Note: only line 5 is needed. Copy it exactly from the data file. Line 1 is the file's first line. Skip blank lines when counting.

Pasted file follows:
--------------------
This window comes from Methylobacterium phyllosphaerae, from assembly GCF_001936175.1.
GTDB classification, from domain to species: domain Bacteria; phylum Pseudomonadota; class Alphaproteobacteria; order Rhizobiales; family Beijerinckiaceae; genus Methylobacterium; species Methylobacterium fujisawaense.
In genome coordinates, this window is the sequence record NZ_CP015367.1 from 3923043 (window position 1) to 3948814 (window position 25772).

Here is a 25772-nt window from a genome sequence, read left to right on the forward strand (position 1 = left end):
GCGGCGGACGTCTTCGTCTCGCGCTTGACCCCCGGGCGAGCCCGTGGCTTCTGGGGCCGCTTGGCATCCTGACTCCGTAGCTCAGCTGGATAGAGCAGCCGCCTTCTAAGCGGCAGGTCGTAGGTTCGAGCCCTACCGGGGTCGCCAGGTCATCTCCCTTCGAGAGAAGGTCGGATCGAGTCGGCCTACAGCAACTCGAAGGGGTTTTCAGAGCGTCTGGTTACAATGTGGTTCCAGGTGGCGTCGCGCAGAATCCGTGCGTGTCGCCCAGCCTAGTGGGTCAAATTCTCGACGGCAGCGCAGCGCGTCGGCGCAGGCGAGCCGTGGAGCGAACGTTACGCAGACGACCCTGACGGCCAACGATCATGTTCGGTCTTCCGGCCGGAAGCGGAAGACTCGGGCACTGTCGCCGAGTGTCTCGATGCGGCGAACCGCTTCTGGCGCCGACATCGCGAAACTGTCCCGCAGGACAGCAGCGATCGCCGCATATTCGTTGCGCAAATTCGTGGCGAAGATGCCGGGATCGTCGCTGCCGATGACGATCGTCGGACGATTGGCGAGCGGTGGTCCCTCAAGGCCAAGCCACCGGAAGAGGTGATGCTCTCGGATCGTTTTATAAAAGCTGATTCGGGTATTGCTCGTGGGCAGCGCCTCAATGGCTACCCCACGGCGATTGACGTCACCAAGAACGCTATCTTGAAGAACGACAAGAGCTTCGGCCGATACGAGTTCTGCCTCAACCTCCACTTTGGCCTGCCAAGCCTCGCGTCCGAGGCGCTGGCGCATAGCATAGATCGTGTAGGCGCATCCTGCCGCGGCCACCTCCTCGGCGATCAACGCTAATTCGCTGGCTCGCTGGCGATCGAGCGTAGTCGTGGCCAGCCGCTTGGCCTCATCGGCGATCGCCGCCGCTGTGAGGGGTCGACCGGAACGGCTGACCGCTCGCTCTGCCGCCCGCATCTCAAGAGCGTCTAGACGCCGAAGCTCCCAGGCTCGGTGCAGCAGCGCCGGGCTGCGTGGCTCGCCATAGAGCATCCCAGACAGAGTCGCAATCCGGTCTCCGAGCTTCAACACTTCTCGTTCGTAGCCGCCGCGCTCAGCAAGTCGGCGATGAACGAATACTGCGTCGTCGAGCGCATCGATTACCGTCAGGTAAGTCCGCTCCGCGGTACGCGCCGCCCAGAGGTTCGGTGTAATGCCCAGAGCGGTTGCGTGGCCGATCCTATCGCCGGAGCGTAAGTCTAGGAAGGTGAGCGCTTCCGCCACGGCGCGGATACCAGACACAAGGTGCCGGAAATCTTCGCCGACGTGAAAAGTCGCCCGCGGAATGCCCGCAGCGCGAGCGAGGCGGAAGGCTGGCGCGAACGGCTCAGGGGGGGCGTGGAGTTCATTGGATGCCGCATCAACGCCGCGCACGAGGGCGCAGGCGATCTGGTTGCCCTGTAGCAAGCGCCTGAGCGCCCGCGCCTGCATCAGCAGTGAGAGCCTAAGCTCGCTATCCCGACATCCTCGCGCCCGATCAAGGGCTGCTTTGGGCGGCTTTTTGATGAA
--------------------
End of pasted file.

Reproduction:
GCGGCGGACGTCTTCGTCTCGCGCTTGACCCCCGGGCGAGCCCGTGGCTTCTGGGGCCGCTTGGCATCCTGACTCCGTAGCTCAGCTGGATAGAGCAGCCGCCTTCTAAGCGGCAGGTCGTAGGTTCGAGCCCTACCGGGGTCGCCAGGTCATCTCCCTTCGAGAGAAGGTCGGATCGAGTCGGCCTACAGCAACTCGAAGGGGTTTTCAGAGCGTCTGGTTACAATGTGGTTCCAGGTGGCGTCGCGCAGAATCCGTGCGTGTCGCCCAGCCTAGTGGGTCAAATTCTCGACGGCAGCGCAGCGCGTCGGCGCAGGCGAGCCGTGGAGCGAACGTTACGCAGACGACCCTGACGGCCAACGATCATGTTCGGTCTTCCGGCCGGAAGCGGAAGACTCGGGCACTGTCGCCGAGTGTCTCGATGCGGCGAACCGCTTCTGGCGCCGACATCGCGAAACTGTCCCGCAGGACAGCAGCGATCGCCGCATATTCGTTGCGCAAATTCGTGGCGAAGATGCCGGGATCGTCGCTGCCGATGACGATCGTCGGACGATTGGCGAGCGGTGGTCCCTCAAGGCCAAGCCACCGGAAGAGGTGATGCTCTCGGATCGTTTTATAAAAGCTGATTCGGGTATTGCTCGTGGGCAGCGCCTCAATGGCTACCCCACGGCGATTGACGTCACCAAGAACGCTATCTTGAAGAACGACAAGAGCTTCGGCCGATACGAGTTCTGCCTCAACCTCCACTTTGGCCTGCCAAGCCTCGCGTCCGAGGCGCTGGCGCATAGCATAGATCGTGTAGGCGCATCCTGCCGCGGCCACCTCCTCGGCGATCAACGCTAATTCGCTGGCTCGCTGGCGATCGAGCGTAGTCGTGGCCAGCCGCTTGGCCTCATCGGCGATCGCCGCCGCTGTGAGGGGTCGACCGGAACGGCTGACCGCTCGCTCTGCCGCCCGCATCTCAAGAGCGTCTAGACGCCGAAGCTCCCAGGCTCGGTGCAGCAGCGCCGGGCTGCGTGGCTCGCCATAGAGCATCCCAGACAGAGTCGCAATCCGGTCTCCGAGCTTCAACACTTCTCGTTCGTAGCCGCCGCGCTCAGCAAGTCGGCGATGAACGAATACTGCGTCGTCGAGCGCATCGATTACCGTCAGGTAAGTCCGCTCCGCGGTACGCGCCGCCCAGAGGTTCGGTGTAATGCCCAGAGCGGTTGCGTGGCCGATCCTATCGCCGGAGCGTAAGTCTAGGAAGGTGAGCGCTTCCGCCACGGCGCGGATACCAGACACAAGGTGCCGGAAATCTTCGCCGACGTGAAAAGTCGCCCGCGGAATGCCCGCAGCGCGAGCGAGGCGGAAGGCTGGCGCGAACGGCTCAGGGGGGGCGTGGAGTTCATTGGATGCCGCATCAACGCCGCGCACGAGGGCGCAGGCGATCTGGTTGCCCTGTAGCAAGCGCCTGAGCGCCCGCGCCTGCATCAGCAGTGAGAGCCTAAGCTCGCTATCCCGACATCCTCGCGCCCGATCAAGGGCTGCTTTGGGCGGCTTTTTGATGAA